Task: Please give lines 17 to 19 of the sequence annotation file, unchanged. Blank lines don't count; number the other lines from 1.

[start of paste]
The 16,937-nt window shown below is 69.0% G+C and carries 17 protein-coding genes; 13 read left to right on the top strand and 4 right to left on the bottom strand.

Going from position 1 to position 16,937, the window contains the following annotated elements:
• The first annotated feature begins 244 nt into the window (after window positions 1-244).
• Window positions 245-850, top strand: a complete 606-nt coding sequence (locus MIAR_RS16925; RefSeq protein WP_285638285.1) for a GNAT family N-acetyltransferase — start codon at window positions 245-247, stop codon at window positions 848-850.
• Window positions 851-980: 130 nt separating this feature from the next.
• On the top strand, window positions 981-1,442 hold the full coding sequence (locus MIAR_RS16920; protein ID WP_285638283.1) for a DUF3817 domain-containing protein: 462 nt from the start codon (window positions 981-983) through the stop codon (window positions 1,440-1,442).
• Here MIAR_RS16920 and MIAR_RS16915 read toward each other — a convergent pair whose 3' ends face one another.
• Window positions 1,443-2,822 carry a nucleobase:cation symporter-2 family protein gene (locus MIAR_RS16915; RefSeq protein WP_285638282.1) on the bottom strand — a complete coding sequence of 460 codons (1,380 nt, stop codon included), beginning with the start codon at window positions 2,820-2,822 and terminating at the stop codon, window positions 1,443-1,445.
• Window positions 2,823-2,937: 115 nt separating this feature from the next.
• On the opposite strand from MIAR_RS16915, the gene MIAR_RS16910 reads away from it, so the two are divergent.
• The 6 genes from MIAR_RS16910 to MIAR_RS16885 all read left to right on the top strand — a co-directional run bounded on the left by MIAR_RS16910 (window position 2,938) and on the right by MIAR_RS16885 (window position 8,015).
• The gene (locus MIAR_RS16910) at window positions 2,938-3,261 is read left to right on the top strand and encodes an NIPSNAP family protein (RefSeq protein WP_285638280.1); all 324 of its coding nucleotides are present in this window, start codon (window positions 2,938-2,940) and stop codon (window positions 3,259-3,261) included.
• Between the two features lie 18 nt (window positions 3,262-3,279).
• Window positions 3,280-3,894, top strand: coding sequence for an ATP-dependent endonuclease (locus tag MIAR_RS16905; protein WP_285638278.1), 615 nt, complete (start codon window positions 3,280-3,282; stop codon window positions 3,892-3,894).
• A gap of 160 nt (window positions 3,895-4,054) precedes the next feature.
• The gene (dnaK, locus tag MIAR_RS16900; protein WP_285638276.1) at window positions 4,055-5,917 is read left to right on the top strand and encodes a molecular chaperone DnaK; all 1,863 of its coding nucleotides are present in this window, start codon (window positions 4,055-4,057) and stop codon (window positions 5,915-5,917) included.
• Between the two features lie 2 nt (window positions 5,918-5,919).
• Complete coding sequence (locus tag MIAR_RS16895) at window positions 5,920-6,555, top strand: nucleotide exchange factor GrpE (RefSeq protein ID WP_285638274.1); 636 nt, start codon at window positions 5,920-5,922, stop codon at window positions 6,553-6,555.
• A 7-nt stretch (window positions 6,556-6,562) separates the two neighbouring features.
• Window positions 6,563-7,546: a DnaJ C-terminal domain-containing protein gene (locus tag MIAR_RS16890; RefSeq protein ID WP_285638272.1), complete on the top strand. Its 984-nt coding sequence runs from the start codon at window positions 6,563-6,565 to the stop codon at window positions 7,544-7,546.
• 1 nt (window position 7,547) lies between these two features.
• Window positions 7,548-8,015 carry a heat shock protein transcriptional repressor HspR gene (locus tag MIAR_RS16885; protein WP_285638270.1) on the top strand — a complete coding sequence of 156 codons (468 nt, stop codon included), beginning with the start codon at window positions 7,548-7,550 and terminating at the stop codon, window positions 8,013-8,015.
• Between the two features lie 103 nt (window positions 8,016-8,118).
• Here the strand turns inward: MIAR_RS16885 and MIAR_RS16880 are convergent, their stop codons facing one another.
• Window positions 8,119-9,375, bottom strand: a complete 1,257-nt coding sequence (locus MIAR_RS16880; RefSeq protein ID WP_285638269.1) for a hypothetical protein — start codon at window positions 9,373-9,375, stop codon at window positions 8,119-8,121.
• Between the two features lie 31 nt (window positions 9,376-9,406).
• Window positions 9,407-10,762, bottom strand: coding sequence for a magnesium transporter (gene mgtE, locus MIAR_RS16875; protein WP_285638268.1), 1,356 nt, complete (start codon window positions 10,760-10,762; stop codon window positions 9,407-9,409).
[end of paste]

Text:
• Between the two features lie 2 nt (window positions 5,918-5,919).
• Complete coding sequence (locus tag MIAR_RS16895) at window positions 5,920-6,555, top strand: nucleotide exchange factor GrpE (RefSeq protein ID WP_285638274.1); 636 nt, start codon at window positions 5,920-5,922, stop codon at window positions 6,553-6,555.
• A 7-nt stretch (window positions 6,556-6,562) separates the two neighbouring features.